I had several titles in mind for today’s post, including a paraphrase of Rite Aid’s slogan – “With me, it’s personal.” So what you’re about to get, if you dare to read on, is a collection of personal moments related, naturally, to the Summer of Shirley. This won’t be nearly as coherent and articulate as my friend-in-Shirley’s blog Kel’s Musings. Not even close. I’ll will try to keep them sequential, so as to create a timeline, but I make no promises.
The moment it all began. That day in March (?) when I received a casual text from my brother, “Hey Mel, they’re auctioning off Shirley’s stuff.” Dropped the phone. Ran to the computer and found the link to Theriault’s. THERE IT WAS. It was really happening. AND ONE EXHIBIT WAS TO BE IN MORRISTOWN! How’s that for kismet? 20 minutes from me – in my own backyard. Ran back to the phone to secure a sub for the day. Because even though the exhibit would be open on the weekend, there was no way in H-E-double hockey sticks that I wouldn’t be there when the door opened. Ran to the phone a third time, to secure my daughter for the day. I knew I’d need a chaperone.
That moment when I found the Love, Shirley Temple Facebook page. Someone was posting updates and photos of the preparation for the traveling exhibit. I started to see glimpses of the COSTUMES…dear lord, the actual garments that she sang and danced in. It can’t be real, but yet here’s proof. And then there were photos from the exhibits themselves, with personal stories attached. Whoever was maintaining this page was my new best friend. It will not surprise you to know that I spent HOURS looking at the pictures and identifying each costume and artifact, knowing soon that I would actually be in their presence. This was REALLY happening.
Then there was a moment when my friends at Love, ST announced that there would be a special preview for museum members the evening before. It took me 4.5 seconds to obtain that membership….I hesitated only slightly (see a previous post and an obnoxious confession). Secured a membership for my daughter, as well as her availability to chaperone. Yes, I’d been to the museum many times before….but when I tell you I needed emotional support, I am not kidding.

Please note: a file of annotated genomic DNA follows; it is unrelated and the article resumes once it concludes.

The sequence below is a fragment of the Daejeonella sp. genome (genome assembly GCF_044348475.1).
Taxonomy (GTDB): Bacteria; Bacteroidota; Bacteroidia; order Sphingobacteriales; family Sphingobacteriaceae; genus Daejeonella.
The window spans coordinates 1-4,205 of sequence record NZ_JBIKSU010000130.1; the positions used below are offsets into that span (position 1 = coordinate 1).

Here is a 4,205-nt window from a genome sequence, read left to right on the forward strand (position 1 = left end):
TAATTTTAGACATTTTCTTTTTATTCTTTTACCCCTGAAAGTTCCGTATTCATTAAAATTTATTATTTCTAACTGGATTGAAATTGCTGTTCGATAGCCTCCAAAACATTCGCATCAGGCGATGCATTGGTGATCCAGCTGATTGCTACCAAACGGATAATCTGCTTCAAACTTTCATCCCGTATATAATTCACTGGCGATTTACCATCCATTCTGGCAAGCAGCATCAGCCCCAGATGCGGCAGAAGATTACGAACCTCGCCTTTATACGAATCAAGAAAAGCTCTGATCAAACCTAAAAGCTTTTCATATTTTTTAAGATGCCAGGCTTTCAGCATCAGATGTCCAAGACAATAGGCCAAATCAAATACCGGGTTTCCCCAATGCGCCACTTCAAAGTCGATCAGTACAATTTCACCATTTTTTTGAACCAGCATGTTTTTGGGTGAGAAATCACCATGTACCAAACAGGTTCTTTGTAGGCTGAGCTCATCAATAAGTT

The moment we arrive for the preview – tres early, of course. Heart beating – as in, I think people can hear it. I can’t hear anything but the pounding in my ears. Overreacting? Have you met me? Another moment, as we enter, glimpsing the life size Japanese Bride Doll. Nervous breakdown? Right this way. Entering the exhibit proper, meeting who I assumed was just some guy who was saddled with the job of overseeing all of this. Discovered he was president of the auction house and would be giving the tour, so I had another moment. Walking up to him and introducing myself, “Hi, I’m Melissa. I’m the biggest Shirley fan in the world.” Yes, I really said that. How obnoxious. But yet this guy didn’t roll his eyes – the usual response when I say things like that. And I often say things like that. He gets brownie points, I think at the time. Clearly, I had no idea.
Now the moments come fast and furious. The moment I see a costume that for a minute I cannot identify. I must’ve made a scene, because before I knew it, the president came over and solved that mystery. It wouldn’t be the last time he talked me off the ledge. The moments when I give information – solicited and un – as he is giving his tour. A key moment when it suddenly dawns on me that this guy is GOOD. He knows what he’s talking about, and more importantly, seems to actually care about it. The next day the moments continue – people stream through the exhibit, and I witness such joyful and emotional reactions. I connect with fellow fans. I watch three of her films with those fellow fans. Even after three days at the exhibit, I want to remain in this world. the world of Shirley. But when I have to leave, I know that the memories will linger. What I didn’t know is that the Summer of Shirley wasn’t ending there.
But this blog post is. I realize I’ll need several posts to get it all down, so this seems like a good stopping point. Because as unlikely as it seemed to me at the time, the best was yet to come.